This Lent will be a little different from previous ones for me. Personal responsibilities will make it difficult to make “big plans,” such as setting aside significant times of fasting, major volunteer activities or going on retreat.
To be sure, my observance will include more prayer throughout these 40 days, and I will try to be more intent on listening to God’s will for me; there sure is much to work on in my life, inside and out!
However, as for actions to accompany personal spiritual development, instead of a grand project or Lenten resolution, I most especially hope to be attentive to the little ways, the small things I can do to strengthen my relationship with God and the people around me.
Our world tends to focus (and report on) what is grand in the world, even when it comes to doing good things. Large gestures (millions of dollars given to causes), immense efforts (collective responses to widespread needs) — these often make the headlines.
This Lent, in my much more limited corner of the world, I’m going to aim for action in the day-to-day, my immediate vicinity, where encounters with others and moments spent with God offer opportunities for growth and giving.
This focus on small things is inspired by St. Teresa of Kolkata, whose quote, “Don’t look for big things. Just do small things with great love,” is a favorite for many.
Her example of tending to the poor, one-by-one, of taking the moments of each day and filling them with seemingly minor but beautiful, caring actions, is wonderful encouragement, especially today when it is easy to feel overwhelmed by the fast-moving complexities of daily life.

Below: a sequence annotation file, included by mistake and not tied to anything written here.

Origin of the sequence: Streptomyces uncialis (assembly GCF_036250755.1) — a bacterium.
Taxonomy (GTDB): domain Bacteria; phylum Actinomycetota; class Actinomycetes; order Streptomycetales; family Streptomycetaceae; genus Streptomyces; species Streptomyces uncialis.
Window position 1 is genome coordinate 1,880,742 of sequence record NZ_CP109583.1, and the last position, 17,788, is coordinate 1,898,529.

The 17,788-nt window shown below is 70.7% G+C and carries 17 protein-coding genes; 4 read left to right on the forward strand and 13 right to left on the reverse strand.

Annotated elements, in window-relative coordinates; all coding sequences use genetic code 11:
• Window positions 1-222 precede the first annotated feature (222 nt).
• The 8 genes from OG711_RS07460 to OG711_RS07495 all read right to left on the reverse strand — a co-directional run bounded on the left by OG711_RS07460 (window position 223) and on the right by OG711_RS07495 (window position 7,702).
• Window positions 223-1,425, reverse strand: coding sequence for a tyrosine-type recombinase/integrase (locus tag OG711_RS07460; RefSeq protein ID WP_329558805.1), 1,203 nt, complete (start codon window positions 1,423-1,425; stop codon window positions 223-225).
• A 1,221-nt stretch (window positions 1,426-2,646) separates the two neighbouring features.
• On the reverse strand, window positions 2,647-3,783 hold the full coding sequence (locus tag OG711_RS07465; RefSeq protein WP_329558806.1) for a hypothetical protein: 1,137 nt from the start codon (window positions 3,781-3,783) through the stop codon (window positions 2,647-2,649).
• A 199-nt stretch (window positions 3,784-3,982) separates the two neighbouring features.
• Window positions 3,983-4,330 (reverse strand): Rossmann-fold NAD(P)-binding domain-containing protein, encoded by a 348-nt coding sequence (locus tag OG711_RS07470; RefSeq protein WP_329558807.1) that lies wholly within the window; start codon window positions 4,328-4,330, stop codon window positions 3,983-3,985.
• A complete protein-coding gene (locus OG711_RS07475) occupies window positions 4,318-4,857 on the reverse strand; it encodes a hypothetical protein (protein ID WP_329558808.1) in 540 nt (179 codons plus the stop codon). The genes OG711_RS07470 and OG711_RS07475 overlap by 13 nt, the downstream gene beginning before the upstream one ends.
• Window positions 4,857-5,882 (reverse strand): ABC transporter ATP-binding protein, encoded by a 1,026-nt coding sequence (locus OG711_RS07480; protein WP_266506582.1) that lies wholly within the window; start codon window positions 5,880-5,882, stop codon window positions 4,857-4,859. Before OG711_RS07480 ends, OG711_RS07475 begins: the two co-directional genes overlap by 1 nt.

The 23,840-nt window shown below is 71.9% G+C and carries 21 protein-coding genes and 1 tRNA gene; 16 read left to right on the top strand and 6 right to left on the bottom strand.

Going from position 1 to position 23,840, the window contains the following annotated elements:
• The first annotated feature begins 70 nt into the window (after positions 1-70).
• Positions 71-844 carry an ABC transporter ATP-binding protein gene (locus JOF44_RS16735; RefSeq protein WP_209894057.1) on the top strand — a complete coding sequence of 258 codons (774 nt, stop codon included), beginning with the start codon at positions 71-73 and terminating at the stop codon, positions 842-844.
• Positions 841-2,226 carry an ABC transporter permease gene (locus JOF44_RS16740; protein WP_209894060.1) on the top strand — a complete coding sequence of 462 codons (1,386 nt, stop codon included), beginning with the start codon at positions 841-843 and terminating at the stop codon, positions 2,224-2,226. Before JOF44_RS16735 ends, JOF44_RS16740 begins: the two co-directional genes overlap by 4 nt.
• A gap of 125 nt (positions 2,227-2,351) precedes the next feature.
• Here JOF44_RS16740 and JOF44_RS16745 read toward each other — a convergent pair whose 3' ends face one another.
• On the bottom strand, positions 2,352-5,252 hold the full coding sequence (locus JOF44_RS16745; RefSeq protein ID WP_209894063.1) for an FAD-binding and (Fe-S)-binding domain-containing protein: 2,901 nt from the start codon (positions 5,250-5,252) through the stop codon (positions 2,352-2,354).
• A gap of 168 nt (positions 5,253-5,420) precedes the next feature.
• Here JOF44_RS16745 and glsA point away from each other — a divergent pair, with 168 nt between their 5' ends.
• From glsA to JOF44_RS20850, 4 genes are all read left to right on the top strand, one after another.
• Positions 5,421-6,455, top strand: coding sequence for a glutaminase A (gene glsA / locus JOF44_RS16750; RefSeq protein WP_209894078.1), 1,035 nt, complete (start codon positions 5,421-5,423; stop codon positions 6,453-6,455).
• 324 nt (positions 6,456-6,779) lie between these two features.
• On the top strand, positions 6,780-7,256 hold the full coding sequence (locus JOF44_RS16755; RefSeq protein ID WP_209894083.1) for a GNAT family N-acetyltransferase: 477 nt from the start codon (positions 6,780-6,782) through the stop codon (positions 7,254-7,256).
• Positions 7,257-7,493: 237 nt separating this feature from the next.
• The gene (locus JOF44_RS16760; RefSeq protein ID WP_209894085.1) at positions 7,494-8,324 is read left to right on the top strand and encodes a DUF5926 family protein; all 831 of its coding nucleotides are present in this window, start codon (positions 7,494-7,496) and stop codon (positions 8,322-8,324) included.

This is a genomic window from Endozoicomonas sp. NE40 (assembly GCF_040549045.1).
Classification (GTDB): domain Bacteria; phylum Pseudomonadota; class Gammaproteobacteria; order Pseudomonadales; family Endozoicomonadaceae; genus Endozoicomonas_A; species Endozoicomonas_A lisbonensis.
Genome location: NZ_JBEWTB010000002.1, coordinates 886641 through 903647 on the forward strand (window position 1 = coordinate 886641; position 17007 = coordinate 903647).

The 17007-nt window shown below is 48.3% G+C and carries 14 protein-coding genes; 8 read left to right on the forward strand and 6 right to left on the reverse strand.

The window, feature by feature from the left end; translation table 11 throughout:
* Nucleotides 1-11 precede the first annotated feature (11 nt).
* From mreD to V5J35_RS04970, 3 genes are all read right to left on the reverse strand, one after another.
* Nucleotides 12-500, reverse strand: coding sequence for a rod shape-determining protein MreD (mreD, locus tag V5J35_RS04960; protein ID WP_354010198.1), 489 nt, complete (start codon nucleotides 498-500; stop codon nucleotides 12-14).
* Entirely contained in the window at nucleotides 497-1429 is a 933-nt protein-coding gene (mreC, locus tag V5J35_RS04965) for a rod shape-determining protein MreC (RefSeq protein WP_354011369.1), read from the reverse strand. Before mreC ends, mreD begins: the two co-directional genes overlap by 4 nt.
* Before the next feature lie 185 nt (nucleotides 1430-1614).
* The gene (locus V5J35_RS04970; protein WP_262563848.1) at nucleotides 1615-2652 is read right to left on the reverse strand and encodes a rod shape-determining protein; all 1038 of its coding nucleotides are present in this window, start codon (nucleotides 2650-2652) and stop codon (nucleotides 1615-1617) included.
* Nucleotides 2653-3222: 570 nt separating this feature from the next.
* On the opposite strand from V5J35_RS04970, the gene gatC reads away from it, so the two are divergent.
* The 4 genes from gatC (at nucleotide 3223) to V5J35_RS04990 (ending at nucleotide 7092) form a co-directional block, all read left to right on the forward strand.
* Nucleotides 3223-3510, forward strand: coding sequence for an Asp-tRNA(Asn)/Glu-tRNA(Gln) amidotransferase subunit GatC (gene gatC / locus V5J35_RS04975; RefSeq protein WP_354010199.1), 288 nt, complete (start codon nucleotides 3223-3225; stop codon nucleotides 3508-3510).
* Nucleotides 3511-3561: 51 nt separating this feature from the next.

Small, within the context of faith, does not mean insignificant. Humility, patience, gratitude — these and other virtues can be strengthened through seemingly everyday activities.
The minutes spent waiting in line at the supermarket can be transformed into a time for helping someone else if we look for the need. Perhaps someone behind us in the supermarket checkout line could benefit from us giving up our place to them. Or we might allow someone else to take the closer parking spot instead of darting ahead to secure it for ourselves.
Arriving for Mass a few minutes early and gathering ourselves into a private and public space for prayer and worship, far from minor actions, prepares us to more fully hear God’s word and knit ourselves in closer fellowship with others. Expressing gratitude to friends, even if time is short for long conversations, can be powerful encouragement — no small matter in a challenging world!
In a column last year I described the complications I encountered when I wanted to give away many of the items I no longer needed. It seemed, at first, to be a small thing to do, but I soon learned how complicated it was.
Gathering items, finding someone to accept them, scheduling the crew — these turned out to be much more logistically challenging than I expected. Yet, love in many ways emerged as the process came to a wonderful conclusion.
Similarly, although I hope to focus on small things this Lent, I do not expect the experience to be simplistic.
Reflecting on God’s presence during a hectic day takes perseverance, even courage, if the worldly noise around is deafening. Reaching out to address a need nearby might create more scheduling “knots” that need untying — inevitable complications of being in the world, but not of the world.
However, great love, the not-so-secret ingredient in St. Teresa’s quote, cannot be underestimated. Through it, throughout Lent, small things bring warm light.
Pratt’s website is www.maureenpratt.com.